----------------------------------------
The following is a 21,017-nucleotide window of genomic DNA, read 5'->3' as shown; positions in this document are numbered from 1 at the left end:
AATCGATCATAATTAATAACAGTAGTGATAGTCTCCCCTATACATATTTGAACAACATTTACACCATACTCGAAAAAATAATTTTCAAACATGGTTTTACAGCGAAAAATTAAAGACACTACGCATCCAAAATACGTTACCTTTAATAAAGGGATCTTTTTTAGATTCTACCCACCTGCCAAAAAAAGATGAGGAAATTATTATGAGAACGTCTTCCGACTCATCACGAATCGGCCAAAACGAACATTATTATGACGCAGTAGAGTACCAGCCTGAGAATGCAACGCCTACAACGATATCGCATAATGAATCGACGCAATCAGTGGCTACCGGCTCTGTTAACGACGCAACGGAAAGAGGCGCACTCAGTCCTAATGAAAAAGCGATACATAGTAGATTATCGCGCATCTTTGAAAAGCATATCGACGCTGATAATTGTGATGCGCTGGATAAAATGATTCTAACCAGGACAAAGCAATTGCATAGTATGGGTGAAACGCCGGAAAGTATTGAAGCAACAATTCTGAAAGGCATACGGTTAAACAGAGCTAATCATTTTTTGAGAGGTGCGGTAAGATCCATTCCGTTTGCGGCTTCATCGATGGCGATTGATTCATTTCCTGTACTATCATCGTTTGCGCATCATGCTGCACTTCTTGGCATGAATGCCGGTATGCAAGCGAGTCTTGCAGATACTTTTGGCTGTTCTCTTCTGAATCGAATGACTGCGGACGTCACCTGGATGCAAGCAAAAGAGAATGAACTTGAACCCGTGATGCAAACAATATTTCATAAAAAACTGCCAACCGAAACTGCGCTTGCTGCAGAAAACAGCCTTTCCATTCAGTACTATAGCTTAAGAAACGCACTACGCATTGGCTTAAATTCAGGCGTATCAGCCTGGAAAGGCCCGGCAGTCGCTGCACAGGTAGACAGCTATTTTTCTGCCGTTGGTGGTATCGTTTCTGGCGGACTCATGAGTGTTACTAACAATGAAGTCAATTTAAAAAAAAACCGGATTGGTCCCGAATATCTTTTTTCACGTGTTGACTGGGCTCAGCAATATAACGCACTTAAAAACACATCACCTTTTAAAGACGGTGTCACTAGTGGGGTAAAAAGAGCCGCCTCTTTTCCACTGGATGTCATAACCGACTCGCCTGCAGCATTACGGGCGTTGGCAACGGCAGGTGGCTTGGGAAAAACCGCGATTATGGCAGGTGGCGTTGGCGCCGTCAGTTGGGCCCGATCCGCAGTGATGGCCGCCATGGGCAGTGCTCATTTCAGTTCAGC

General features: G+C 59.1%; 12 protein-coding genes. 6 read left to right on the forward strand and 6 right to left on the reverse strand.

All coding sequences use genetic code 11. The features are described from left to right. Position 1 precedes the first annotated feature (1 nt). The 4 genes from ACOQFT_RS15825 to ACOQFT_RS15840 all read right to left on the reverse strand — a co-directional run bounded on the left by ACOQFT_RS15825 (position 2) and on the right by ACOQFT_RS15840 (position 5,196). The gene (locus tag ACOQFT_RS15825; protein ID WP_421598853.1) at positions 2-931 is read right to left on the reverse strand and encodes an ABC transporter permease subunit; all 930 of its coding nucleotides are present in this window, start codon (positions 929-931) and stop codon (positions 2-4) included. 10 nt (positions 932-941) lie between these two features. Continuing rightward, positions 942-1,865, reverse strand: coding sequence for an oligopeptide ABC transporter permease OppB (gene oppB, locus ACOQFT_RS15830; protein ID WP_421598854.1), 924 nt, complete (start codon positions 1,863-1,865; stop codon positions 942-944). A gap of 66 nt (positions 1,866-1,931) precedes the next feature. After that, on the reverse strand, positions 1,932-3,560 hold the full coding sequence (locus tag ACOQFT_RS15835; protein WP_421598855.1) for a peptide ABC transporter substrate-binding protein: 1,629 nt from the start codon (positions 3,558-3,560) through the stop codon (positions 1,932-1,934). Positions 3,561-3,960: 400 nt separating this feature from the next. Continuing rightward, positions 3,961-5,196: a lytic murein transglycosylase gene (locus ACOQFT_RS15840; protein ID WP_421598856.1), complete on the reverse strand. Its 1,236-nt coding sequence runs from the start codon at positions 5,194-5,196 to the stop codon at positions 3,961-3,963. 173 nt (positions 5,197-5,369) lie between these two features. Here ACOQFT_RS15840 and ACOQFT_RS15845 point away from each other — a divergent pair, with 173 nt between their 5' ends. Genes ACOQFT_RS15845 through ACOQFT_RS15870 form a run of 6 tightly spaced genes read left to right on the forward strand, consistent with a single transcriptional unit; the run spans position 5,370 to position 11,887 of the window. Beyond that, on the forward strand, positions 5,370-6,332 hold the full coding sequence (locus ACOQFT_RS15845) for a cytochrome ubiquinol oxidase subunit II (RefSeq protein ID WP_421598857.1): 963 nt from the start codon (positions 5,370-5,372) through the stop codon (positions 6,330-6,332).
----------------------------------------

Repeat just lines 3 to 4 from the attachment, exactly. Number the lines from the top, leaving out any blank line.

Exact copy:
General features: G+C 59.1%; 12 protein-coding genes. 6 read left to right on the forward strand and 6 right to left on the reverse strand.

All coding sequences use genetic code 11. The features are described from left to right. Position 1 precedes the first annotated feature (1 nt). The 4 genes from ACOQFT_RS15825 to ACOQFT_RS15840 all read right to left on the reverse strand — a co-directional run bounded on the left by ACOQFT_RS15825 (position 2) and on the right by ACOQFT_RS15840 (position 5,196). The gene (locus tag ACOQFT_RS15825; protein ID WP_421598853.1) at positions 2-931 is read right to left on the reverse strand and encodes an ABC transporter permease subunit; all 930 of its coding nucleotides are present in this window, start codon (positions 929-931) and stop codon (positions 2-4) included. 10 nt (positions 932-941) lie between these two features. Continuing rightward, positions 942-1,865, reverse strand: coding sequence for an oligopeptide ABC transporter permease OppB (gene oppB, locus ACOQFT_RS15830; protein ID WP_421598854.1), 924 nt, complete (start codon positions 1,863-1,865; stop codon positions 942-944). A gap of 66 nt (positions 1,866-1,931) precedes the next feature. After that, on the reverse strand, positions 1,932-3,560 hold the full coding sequence (locus tag ACOQFT_RS15835; protein WP_421598855.1) for a peptide ABC transporter substrate-binding protein: 1,629 nt from the start codon (positions 3,558-3,560) through the stop codon (positions 1,932-1,934). Positions 3,561-3,960: 400 nt separating this feature from the next. Continuing rightward, positions 3,961-5,196: a lytic murein transglycosylase gene (locus ACOQFT_RS15840; protein ID WP_421598856.1), complete on the reverse strand. Its 1,236-nt coding sequence runs from the start codon at positions 5,194-5,196 to the stop codon at positions 3,961-3,963. 173 nt (positions 5,197-5,369) lie between these two features. Here ACOQFT_RS15840 and ACOQFT_RS15845 point away from each other — a divergent pair, with 173 nt between their 5' ends. Genes ACOQFT_RS15845 through ACOQFT_RS15870 form a run of 6 tightly spaced genes read left to right on the forward strand, consistent with a single transcriptional unit; the run spans position 5,370 to position 11,887 of the window. Beyond that, on the forward strand, positions 5,370-6,332 hold the full coding sequence (locus ACOQFT_RS15845) for a cytochrome ubiquinol oxidase subunit II (RefSeq protein ID WP_421598857.1): 963 nt from the start codon (positions 5,370-5,372) through the stop codon (positions 6,330-6,332).